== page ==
Green Party gubernatorial candidate Howie Hawkins is calling for an expansion of public housing in New York State. At the same time, Hawkins is criticizing Gov. Andrew Cuomo’s housing investment strategies.
Speaking in his home base of Syracuse, Hawkins decried the decline of public housing options, standing between two weed-infested vacant lots.
“In this case, both on this side of the street and the other side, there was once over 400 units of affordable housing,” Hawkins said, “but no affordable housing has been built since this project was torn down in 2013.”
Hawkins said the vacant lots also are a good example of how the Cuomo Administration’s public-private partnership model leads to pay-to-play corruption. He noted many of the principals in a no-bid, no-money-down deal at the site have since been caught up on corruption charges in connection with other state projects.
Hawkins’ answer to all this is to pump billions into the state municipal housing authority to create mixed-use housing.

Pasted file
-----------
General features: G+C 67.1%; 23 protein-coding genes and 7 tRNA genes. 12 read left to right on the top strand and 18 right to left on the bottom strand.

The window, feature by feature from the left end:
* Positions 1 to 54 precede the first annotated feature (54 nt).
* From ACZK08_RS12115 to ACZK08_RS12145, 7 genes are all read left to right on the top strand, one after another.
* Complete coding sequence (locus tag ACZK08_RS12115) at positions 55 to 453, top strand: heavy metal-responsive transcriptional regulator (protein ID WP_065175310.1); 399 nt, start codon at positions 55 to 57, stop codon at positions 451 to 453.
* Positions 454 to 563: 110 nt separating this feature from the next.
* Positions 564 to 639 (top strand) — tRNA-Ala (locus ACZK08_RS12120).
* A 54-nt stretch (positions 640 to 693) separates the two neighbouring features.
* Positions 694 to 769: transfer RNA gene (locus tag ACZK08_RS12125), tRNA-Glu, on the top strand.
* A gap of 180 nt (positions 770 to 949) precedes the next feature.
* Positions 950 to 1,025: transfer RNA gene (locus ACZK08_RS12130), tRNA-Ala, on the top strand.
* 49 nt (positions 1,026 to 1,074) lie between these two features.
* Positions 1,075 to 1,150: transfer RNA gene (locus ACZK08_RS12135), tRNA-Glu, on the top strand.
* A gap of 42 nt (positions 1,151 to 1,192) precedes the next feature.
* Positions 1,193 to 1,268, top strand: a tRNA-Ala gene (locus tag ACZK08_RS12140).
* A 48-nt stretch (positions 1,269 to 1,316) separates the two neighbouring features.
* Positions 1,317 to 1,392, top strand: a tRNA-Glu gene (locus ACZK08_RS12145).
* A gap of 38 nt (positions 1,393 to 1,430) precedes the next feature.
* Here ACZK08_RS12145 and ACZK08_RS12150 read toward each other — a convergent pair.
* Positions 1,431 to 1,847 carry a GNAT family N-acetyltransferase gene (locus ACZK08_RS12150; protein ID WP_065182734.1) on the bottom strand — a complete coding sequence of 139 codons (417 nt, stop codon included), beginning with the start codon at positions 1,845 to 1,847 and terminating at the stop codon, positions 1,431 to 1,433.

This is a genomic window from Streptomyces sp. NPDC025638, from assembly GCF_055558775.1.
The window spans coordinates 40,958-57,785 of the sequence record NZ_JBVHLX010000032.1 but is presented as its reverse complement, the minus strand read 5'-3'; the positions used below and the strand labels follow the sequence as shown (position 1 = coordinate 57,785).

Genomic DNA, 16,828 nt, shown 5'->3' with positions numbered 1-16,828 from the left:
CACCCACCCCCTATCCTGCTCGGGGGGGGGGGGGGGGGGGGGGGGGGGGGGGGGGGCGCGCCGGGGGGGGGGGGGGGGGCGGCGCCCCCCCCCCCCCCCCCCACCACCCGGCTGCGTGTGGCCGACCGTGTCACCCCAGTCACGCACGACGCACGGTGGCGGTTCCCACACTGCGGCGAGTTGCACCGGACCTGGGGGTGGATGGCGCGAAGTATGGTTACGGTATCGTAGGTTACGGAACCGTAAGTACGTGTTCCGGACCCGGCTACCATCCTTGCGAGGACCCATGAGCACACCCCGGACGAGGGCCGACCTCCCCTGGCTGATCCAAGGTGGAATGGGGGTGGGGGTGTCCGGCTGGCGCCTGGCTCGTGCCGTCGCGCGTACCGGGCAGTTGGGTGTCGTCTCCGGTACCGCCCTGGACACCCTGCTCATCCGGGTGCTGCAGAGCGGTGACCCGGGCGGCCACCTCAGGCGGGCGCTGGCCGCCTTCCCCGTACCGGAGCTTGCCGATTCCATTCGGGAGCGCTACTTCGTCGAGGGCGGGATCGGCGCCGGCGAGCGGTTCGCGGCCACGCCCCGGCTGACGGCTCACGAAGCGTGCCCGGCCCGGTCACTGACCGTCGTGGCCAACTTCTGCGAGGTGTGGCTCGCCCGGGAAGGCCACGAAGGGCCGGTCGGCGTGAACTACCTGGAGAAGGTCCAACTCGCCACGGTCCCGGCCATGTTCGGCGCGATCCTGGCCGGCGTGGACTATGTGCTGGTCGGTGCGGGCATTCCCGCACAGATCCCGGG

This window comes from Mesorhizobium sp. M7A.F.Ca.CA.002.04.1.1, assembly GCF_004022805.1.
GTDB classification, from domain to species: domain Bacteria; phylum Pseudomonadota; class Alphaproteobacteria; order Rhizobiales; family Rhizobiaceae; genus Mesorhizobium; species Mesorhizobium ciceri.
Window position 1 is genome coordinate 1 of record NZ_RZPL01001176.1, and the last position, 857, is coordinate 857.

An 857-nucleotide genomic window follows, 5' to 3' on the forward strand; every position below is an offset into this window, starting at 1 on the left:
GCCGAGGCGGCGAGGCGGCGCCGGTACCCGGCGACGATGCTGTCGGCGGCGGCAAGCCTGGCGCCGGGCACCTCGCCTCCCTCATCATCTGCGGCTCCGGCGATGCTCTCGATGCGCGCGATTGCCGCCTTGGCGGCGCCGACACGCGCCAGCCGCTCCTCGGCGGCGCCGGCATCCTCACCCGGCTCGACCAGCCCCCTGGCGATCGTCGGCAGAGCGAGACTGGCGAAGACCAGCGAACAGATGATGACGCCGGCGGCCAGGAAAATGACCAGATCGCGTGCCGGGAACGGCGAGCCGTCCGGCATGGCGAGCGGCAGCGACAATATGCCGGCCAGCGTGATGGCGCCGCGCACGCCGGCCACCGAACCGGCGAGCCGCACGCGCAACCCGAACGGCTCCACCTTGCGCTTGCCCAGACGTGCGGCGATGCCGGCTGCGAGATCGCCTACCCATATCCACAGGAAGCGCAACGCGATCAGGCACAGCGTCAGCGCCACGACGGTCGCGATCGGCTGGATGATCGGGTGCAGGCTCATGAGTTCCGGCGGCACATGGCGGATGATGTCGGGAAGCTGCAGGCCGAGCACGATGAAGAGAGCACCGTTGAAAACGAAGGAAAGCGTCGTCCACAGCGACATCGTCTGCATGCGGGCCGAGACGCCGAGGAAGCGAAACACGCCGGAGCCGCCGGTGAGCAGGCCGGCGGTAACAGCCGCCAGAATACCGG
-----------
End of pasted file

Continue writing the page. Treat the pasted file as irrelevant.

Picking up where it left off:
“I’m talking about high-quality housing, that’s mixed income, which will help reduce the segregation," he said. "That’s humanly scaled on scattered sites, not concentrated on high rises, that’s built in the suburbs, as well as the cities and all neighborhoods in the city, and that’s green,” he said.
Hawkins said currently, 1 percent of New York’s housing is publicly run. He would like to see that share go up to 20 percent.
Hawkins releases tax returns
Hawkins also is the latest candidate to release his income tax returns. It has become an issue in the race for New York governor, with incumbent Cuomo pushing challengers Cynthia Nixon and Marc Molinaro to release tax returns for the last 10 years.
Hawkins believes there are more important issues the candidates should be talking about.
“I don’t think it’s how much money you got or where you come from, it’s where you’re going,” he said. People should see your returns to see if you have conflicts of interest. But I don’t think it’s a major issue in this campaign.”
Hawkins made about $81,000 last year, most in a capital gains move as part of his retirement. He made about $28,000 working for UPS, from where he retired earlier this year.